Celestial Church of Christ: The Politics of Cultural Identity in a West African Prophetic-Charismatic Movement

By Hanciles, Jehu J. | International Bulletin of Missionary Research, April 2000 | Go to article overview

Celestial Church of Christ: The Politics of Cultural Identity in a West African Prophetic-Charismatic Movement


Hanciles, Jehu J., International Bulletin of Missionary Research


By Afeosemime U. Adogame. Frankfurt: Peter Lang, 1999. Pp. ix, 251. Paperback DM79/ $49.95.

Africa's transformation from a "mission field" into a vigorous heartland of global Christianity is due in large measure to the explosive impact of indigenous prophet-- healing and charismatic movements. Vibrant, immensely popular, and rooted in the rich texture of the traditional culture, such movements and the myriad churches they have spawned have dominated the African Christian landscape for most of the twentieth century. By the closing decades many had begun to lose momentum and membership, having fallen out of step with rapidly evolving sociopolitical contexts. They are increasingly overshadowed by modernistic and more global-conscious Pentecostal/charismatic movements.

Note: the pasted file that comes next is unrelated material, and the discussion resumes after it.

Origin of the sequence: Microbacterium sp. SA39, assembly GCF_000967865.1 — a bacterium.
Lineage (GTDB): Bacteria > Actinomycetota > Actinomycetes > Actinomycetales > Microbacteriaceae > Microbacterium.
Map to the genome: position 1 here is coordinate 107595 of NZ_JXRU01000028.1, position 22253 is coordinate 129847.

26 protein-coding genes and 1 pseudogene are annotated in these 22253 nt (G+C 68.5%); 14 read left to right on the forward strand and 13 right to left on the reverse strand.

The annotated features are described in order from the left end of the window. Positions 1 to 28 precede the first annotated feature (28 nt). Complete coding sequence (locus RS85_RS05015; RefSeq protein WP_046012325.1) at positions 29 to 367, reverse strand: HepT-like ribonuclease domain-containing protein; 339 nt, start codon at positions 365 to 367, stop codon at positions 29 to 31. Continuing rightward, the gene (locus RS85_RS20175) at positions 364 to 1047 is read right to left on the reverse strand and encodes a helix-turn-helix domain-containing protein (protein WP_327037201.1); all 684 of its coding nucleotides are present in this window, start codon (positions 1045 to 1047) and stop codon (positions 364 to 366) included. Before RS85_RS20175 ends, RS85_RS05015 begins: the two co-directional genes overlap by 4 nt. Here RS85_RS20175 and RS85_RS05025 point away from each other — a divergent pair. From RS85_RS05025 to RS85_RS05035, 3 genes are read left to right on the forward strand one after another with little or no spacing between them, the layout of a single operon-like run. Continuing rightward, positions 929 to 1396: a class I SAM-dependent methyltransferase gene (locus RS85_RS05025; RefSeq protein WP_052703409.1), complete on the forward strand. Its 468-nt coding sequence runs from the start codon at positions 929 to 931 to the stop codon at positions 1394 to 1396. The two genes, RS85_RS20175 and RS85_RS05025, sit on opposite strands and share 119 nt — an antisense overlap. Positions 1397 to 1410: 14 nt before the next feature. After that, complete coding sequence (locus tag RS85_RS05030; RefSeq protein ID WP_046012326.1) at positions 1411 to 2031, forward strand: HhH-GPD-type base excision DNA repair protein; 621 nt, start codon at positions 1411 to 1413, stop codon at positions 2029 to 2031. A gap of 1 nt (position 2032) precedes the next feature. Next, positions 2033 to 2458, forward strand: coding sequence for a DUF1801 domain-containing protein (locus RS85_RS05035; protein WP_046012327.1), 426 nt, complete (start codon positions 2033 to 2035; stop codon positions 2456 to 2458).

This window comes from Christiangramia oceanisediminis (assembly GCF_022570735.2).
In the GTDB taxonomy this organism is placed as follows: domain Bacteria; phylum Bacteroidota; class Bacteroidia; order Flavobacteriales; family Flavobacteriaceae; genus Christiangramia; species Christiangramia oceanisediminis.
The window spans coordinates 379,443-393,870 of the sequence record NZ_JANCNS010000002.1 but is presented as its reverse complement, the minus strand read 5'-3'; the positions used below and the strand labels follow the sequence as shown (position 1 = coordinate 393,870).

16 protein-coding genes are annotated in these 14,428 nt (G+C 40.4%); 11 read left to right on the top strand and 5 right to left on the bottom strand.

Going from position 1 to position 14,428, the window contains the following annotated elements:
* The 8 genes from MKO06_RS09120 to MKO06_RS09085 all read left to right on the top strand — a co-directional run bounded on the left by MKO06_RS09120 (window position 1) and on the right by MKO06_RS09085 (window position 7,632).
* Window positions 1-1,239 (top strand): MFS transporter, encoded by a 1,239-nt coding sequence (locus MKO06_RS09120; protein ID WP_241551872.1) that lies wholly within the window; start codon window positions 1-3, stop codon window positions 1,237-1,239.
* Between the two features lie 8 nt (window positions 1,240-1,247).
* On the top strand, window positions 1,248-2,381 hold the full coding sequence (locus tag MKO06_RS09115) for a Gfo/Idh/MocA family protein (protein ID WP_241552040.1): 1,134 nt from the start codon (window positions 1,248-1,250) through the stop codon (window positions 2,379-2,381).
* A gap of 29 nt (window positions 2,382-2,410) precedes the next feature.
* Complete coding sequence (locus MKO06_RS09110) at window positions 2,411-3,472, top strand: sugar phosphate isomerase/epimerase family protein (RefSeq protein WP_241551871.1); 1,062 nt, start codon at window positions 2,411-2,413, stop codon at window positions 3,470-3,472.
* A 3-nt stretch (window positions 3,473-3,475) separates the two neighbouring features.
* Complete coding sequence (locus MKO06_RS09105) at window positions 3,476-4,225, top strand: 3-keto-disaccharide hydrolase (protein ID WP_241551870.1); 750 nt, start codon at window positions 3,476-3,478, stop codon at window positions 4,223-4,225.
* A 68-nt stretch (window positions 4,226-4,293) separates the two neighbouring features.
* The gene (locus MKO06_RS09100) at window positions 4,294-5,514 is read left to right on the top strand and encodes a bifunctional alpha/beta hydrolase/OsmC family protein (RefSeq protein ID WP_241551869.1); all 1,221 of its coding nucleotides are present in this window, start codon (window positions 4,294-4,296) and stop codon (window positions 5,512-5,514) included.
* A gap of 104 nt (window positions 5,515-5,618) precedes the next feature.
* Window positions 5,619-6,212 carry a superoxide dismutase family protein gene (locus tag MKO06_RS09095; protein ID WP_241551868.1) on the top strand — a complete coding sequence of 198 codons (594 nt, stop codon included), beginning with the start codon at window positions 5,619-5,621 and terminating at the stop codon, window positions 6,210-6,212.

The Celestial Church of Christ, an Aladura-type church founded in 1947, straddles past and present by incorporating modernizing and globalizing elements without sacrificing its central prophet-healing dimension. The Nigerian-born Afeosemime Adogame provides a comprehensive and perceptive treatment of the movement's emergence, structure, and impact. The book, originally a 1998 doctoral dissertation, reflects substantial research. The author focuses for the most part on two key areas: (1) the routinization of charisma and other complex developments following the demise of the movements founder in 1985, and (2) the complex synthesis between the ritual patterns and belief system of the Celestial Church of Christ and the Yoruba worldview. …

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